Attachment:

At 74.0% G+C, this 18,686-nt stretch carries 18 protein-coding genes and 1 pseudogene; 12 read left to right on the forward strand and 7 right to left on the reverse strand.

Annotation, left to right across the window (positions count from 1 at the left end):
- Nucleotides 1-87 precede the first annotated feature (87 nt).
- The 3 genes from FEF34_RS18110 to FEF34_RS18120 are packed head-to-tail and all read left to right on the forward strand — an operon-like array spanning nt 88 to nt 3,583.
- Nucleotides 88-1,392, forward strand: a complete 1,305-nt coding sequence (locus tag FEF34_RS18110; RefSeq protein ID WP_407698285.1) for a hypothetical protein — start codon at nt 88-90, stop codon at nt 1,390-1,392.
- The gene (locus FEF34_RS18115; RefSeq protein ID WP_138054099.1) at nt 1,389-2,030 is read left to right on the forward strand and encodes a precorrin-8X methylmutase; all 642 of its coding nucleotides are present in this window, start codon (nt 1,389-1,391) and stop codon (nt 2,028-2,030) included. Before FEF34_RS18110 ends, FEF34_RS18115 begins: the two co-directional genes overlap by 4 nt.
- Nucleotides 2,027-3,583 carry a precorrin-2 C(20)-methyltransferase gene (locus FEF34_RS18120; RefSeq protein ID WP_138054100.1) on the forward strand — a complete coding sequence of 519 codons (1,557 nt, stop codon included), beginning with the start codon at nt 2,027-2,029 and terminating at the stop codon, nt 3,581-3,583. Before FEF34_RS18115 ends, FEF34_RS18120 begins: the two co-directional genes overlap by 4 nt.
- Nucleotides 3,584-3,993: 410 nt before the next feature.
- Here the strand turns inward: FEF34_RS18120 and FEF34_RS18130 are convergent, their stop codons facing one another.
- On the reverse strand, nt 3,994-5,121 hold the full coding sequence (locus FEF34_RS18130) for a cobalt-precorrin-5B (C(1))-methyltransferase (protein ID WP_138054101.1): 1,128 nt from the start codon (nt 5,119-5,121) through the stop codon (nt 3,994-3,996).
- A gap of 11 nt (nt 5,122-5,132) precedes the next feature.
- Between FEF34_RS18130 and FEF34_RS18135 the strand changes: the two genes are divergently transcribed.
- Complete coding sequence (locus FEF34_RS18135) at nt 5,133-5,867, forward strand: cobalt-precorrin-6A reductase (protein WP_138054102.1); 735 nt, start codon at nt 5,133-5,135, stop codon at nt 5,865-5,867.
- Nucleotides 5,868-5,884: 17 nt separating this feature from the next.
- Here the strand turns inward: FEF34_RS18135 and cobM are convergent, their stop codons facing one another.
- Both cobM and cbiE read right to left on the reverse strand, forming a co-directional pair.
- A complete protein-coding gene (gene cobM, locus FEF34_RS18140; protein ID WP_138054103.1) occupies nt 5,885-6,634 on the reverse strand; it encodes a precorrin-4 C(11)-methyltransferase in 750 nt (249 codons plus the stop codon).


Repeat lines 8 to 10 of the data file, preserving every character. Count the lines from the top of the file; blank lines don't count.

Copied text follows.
- Nucleotides 3,584-3,993: 410 nt before the next feature.
- Here the strand turns inward: FEF34_RS18120 and FEF34_RS18130 are convergent, their stop codons facing one another.
- On the reverse strand, nt 3,994-5,121 hold the full coding sequence (locus FEF34_RS18130) for a cobalt-precorrin-5B (C(1))-methyltransferase (protein ID WP_138054101.1): 1,128 nt from the start codon (nt 5,119-5,121) through the stop codon (nt 3,994-3,996).